As one of the links I cited above noted, the Pennsylvania Department of Transportation estimated that nine percent of the adult population in the state lacked photo identification. The monetary burden of getting such identification in order to vote on poor people who often lacked the funds for basic needs can be sufficient to act as a deterrent, just as the small poll taxes used in Southern states did before constitutional changes that made such taxes illegal--hence the ruling that Texas's voter ID law acted as an illegal poll task.

The poor, as Fitzgerald said of the rich, are not like you or me. I've represented enough of them for enough years to know. Good policy expands rather than contracting, the franchise and increases, rather than diminishing, the abysmal voter turnout rate in this country.

Oh my! A number of courts disagree with me!

Well, I guess I'll have to change to a position not disagreed with by a number of courts.

Except that isn't possible on this or any other hotly contested issue.

I have said more than once that my position is that any state requiring an ID to vote has to issue them for free.

Decency evolves: Is voter ID a good policy in a pretend world where every adult has an ID and they are all provided easily and free of charge, even to poor, elderly and foreign born people without easy access to birth certificates? Maybe, but that's not the world we live in. Here, voter ID measures are bundled with numerous other mechanisms designed to diminish voting. Is it any wonder the courts are striking them down? Before someone insists a measure is good policy, it's wisest to look at the details, where the Devils are.

Foreign-born U.S. citizens have a photo ID. It's called a naturalization certificate. (I'm married to one. I know the "details.") Noncitizens shouldn't be voting, so in addition to simply establishing identity, an ID requirement may further serve the goal of reducing fraudulent voting by ineligible voters.

A claim that voter ID discriminates against elderly people undercuts the claim that its purpose is to shape the electorate in favor of conservatives. The elderly tend to be more conservative than the overall population. I doubt there are many elderly people unable to establish their identity. After all, you have to establish it to get Medicare.

The poor don't have access to birth certificates? Why not? Because they cost a couple bucks? People who qualify as "poor" in America often have enough money for big screen TVs and $200 tennis shoes for the kids. Ask anyone in social services whose job involves home visits. Are there a handful of people who don't have IDs and can't scrape up a couple bucks for a copy of their a birth certificate? Possibly, but that does not seem to be an unmanageable problem. Social service agencies help people with things like that all the time. Again, the clinic where my wife works does it. Poor people need to establish their identity to get Medicaid. People get these issues taken care of with a little effort.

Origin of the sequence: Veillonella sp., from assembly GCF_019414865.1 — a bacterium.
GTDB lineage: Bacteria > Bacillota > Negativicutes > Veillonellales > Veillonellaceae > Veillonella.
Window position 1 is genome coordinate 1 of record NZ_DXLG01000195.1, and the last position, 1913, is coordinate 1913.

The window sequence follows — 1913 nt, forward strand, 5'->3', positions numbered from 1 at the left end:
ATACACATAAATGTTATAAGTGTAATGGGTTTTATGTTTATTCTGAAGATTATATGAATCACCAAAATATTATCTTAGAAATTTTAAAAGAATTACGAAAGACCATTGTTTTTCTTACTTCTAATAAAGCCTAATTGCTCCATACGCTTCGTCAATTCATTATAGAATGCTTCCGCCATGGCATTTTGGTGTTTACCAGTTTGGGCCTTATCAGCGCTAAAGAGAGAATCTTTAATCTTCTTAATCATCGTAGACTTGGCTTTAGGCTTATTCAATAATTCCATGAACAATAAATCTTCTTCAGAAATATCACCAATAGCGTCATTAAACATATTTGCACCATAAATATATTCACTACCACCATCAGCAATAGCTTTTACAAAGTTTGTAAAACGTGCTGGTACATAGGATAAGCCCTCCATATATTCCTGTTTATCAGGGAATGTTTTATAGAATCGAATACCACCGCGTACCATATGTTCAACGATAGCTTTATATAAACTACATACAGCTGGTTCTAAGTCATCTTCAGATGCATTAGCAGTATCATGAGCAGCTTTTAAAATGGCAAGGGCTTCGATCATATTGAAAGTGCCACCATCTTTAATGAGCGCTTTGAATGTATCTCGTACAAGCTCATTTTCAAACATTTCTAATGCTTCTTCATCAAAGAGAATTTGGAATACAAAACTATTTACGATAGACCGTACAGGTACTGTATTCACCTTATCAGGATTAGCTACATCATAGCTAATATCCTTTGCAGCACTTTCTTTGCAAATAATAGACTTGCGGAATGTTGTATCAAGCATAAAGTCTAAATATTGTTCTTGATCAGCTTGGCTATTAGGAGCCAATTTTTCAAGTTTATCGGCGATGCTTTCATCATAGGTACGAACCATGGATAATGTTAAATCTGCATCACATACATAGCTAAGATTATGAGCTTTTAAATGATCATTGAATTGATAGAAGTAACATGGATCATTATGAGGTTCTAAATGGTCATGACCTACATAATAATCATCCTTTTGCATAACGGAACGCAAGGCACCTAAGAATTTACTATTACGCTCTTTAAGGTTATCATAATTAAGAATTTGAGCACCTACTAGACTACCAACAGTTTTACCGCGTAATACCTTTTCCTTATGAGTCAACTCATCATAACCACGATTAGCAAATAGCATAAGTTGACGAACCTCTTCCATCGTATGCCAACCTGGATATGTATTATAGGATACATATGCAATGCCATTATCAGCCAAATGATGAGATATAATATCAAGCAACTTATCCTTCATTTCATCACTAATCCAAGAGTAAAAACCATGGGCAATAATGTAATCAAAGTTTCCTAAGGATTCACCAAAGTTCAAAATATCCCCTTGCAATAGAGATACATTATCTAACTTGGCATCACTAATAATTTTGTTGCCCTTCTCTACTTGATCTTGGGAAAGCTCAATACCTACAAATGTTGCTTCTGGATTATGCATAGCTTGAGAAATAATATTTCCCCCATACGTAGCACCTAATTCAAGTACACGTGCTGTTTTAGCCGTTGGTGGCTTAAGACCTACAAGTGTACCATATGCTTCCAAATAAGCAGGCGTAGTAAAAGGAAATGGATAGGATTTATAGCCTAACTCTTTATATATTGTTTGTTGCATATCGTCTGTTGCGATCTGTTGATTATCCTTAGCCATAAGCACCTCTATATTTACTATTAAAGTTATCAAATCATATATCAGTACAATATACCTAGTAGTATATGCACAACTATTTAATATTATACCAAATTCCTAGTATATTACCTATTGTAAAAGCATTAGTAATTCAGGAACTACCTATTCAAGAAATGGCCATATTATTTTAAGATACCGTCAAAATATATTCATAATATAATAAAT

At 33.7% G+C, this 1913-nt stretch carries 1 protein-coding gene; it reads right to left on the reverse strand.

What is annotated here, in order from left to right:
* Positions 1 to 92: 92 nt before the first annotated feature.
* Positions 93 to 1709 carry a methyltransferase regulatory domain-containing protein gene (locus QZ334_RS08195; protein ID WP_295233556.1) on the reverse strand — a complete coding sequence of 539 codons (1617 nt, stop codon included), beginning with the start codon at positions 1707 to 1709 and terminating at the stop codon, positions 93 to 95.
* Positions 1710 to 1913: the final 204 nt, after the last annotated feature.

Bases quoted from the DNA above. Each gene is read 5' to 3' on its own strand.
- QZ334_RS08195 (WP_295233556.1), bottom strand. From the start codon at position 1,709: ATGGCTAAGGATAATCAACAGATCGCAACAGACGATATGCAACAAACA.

In modern society, everyone should be able to identify himself. The few who don't have IDs should get them for reasons independent of voting. It's not a major obstacle.

Your argument by personal anecdote is simply false and contradicts the record established in these cases, as reflected in Judge Posner's recent and very eloquent dissent from denial of rehearing en banc by a five-five vote in the Wisconsin voter ID case:


As Judge Posner documents, the number of potential voters without such ID is quite high--9% and the barriers to obtaining such ID can be substantial for the poor and the elderly. And the problem it seems to remedy, in person voting impersonation fraud is essentially nonexistent.

As for your worry expressed in another post that the Supreme Court's stay order in the Wisconsin case may cause the justifiably beleaguered Scott Walker to lose his election due to "the deceased" voting, rest easy. As Judge Posner observed:

"M.V. Hood III and William Gillespie, in their article 'They Just Do Not Vote Like They Used To:A Methodology to Empirically Assess Election Fraud,' 93 Social Sci. Q. 76 (2012), find that 'after examining approximately 2.1 million votes cast during the 2006 general election in Georgia, we find no evidence that election fraud was committed under the auspices of deceased registrants.' Co-author Hood was the State of Wisconsin’s expert witness in the present case— and testified that Georgia’s voter ID law indeed 'had the effect of suppressing turnout.'"